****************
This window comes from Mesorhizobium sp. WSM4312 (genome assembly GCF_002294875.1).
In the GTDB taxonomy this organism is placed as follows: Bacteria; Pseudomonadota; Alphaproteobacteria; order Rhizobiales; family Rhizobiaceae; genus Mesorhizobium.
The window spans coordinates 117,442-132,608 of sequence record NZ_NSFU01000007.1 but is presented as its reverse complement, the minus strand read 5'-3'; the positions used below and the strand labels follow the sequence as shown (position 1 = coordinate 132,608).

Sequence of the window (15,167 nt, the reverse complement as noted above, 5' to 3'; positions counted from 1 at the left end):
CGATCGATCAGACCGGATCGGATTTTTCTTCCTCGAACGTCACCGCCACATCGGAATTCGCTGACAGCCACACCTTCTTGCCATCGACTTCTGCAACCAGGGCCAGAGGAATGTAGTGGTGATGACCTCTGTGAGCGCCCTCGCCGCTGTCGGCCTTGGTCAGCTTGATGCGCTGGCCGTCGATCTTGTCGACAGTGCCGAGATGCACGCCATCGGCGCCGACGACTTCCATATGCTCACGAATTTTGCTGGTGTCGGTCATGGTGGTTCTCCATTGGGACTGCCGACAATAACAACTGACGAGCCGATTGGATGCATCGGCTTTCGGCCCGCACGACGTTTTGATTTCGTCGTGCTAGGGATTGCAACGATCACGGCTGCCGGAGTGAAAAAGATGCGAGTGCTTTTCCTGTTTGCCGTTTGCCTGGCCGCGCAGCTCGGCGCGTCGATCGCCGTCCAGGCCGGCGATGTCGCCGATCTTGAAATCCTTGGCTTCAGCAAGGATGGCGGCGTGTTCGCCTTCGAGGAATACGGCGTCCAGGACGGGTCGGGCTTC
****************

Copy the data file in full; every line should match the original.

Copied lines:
This window comes from Mesorhizobium sp. WSM4312 (genome assembly GCF_002294875.1).
In the GTDB taxonomy this organism is placed as follows: Bacteria; Pseudomonadota; Alphaproteobacteria; order Rhizobiales; family Rhizobiaceae; genus Mesorhizobium.
The window spans coordinates 117,442-132,608 of sequence record NZ_NSFU01000007.1 but is presented as its reverse complement, the minus strand read 5'-3'; the positions used below and the strand labels follow the sequence as shown (position 1 = coordinate 132,608).

Sequence of the window (15,167 nt, the reverse complement as noted above, 5' to 3'; positions counted from 1 at the left end):
CGATCGATCAGACCGGATCGGATTTTTCTTCCTCGAACGTCACCGCCACATCGGAATTCGCTGACAGCCACACCTTCTTGCCATCGACTTCTGCAACCAGGGCCAGAGGAATGTAGTGGTGATGACCTCTGTGAGCGCCCTCGCCGCTGTCGGCCTTGGTCAGCTTGATGCGCTGGCCGTCGATCTTGTCGACAGTGCCGAGATGCACGCCATCGGCGCCGACGACTTCCATATGCTCACGAATTTTGCTGGTGTCGGTCATGGTGGTTCTCCATTGGGACTGCCGACAATAACAACTGACGAGCCGATTGGATGCATCGGCTTTCGGCCCGCACGACGTTTTGATTTCGTCGTGCTAGGGATTGCAACGATCACGGCTGCCGGAGTGAAAAAGATGCGAGTGCTTTTCCTGTTTGCCGTTTGCCTGGCCGCGCAGCTCGGCGCGTCGATCGCCGTCCAGGCCGGCGATGTCGCCGATCTTGAAATCCTTGGCTTCAGCAAGGATGGCGGCGTGTTCGCCTTCGAGGAATACGGCGTCCAGGACGGGTCGGGCTTC